|The Martinengo Bastion|
The Martinengo Bastion, originally called the Tophane, can be found in the north west corner of the walled city.
When the Venetians arrived in Cyprus, they very quickly realised that the walls of none of the cities were suitable for modern defence. They therefore set about a massive construction project to bring them all up to state of the art.
|View of the Bastion From the Moat|
In Famagusta, they realised that the weakest part of the walls was in the north west corner, and in 1550, they brought over Giovanni San Michele, a renowned Venetian architect to redesign and strengthen this area. This he did over a nine year period.
The Martinengo bastion is one of the finest examples of military architecture, being shaped like a barbed arrow head pointing out to landward. The shape of the bastion meant that not only did it command a large field of fire away from the walls, but ensured that should any attackers manage to enter the moat area to attack the weaker walls, its field of fire could also be directed along the line of the walls.
|Ramp Down to Bastion Interior|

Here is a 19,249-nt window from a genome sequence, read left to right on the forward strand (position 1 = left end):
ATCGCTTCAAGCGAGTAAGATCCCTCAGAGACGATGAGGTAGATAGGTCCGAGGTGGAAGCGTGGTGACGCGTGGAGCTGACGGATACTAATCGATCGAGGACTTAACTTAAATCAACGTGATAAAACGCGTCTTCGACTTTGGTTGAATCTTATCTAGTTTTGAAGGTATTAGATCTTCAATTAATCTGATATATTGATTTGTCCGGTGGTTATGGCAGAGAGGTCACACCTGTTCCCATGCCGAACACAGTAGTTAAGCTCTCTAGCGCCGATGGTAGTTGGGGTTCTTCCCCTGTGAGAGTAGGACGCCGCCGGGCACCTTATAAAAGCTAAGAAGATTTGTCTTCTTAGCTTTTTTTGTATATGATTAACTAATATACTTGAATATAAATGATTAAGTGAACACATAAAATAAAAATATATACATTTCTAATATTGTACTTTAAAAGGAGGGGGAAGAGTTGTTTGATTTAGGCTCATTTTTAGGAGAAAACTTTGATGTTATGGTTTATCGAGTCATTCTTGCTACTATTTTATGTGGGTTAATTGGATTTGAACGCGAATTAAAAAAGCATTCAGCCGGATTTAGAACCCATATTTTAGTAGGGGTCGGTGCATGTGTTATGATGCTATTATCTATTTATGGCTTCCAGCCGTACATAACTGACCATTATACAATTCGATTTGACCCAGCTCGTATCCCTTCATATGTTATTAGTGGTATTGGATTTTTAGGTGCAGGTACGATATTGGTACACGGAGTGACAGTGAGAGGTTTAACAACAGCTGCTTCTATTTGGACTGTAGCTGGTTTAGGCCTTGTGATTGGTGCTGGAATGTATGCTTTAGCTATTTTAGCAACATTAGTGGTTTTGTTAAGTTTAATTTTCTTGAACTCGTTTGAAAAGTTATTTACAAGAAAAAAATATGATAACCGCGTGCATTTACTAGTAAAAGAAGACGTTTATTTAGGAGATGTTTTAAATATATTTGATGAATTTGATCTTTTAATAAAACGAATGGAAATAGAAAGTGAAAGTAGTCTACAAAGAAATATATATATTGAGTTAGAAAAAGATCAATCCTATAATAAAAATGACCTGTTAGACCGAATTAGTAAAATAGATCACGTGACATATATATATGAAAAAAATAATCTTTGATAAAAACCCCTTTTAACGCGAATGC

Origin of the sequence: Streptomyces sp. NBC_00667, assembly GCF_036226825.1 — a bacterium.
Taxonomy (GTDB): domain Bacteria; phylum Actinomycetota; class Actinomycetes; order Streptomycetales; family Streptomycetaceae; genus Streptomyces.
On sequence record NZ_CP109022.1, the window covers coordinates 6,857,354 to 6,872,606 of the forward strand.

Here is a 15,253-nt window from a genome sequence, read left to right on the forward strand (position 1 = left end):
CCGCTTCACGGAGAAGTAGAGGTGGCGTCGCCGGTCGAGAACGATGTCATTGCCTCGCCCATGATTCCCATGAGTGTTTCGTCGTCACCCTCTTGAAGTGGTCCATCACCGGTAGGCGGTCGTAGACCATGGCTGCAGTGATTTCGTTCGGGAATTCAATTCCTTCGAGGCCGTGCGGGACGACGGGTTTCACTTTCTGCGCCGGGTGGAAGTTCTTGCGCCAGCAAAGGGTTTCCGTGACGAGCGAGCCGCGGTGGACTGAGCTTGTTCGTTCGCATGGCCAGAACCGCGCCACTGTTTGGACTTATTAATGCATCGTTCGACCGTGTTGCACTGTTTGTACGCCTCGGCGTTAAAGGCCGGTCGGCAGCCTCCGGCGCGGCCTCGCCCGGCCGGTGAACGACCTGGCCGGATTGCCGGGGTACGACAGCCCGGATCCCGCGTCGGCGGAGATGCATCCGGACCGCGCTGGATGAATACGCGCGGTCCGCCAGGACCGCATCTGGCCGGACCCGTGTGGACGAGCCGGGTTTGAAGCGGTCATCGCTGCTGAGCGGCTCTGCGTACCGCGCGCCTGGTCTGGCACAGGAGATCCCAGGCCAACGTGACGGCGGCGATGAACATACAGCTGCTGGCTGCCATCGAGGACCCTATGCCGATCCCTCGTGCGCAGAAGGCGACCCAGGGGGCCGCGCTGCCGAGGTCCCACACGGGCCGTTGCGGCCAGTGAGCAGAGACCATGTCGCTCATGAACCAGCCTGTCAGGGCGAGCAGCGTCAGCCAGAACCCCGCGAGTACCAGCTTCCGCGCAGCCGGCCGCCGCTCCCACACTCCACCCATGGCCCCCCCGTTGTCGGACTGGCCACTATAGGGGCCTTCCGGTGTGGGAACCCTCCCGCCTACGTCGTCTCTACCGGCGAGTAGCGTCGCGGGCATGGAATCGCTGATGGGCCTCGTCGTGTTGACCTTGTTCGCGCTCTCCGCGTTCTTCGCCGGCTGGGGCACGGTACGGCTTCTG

Where possible, its lower sections were built into the bedrock, thus negating any possibility that attackers could Tunnel under it to lay mines.
On the city side of the wall, the Martinengo bastion has a series of ramps, designed to be wide enough for horses and carts to carry munitions to the interior of the bastion. Inside the bastion are chimneys for ventilation, and storage areas for gunpowder barrels and cannon balls, as well as for the defenders themselves. As the bastion is massive, over a square mile in size, there is also a curved passageway to allow movement from one side of the bastion to the other.
|Graves on the Martinengo Bastion|
It is known that Leonardo da Vinci (1452-1519), although a pacifist, made a study of the theory of fortification. And Michelangelo (1475-1564) built the fortifications of Florence in 1528. The Martinengo Bastion shares many similarities to to what remains of the records of those, and it is thought that this is where Giovani San Michele drew his inspiration.
During the Ottoman siege of Famagusta, a venetian force under the command of Hiernino Martinengo was sent to assist the besieged city. Commander Martinengo died en route, and his body taken to Famagusta. As he was very popular with his troops, the bastion was named after him.
On the bastion, you will also find a small, well kept, cemetery containing the graves of five people killed during the troubles of the mid 1960s.
The area round the Martinengo Bastion is marked on some maps as being inside a restricted military area. This is not correct, and has not been for some time, although the barbed wire and "no photography" signs are still in place.
See the location on Google maps.
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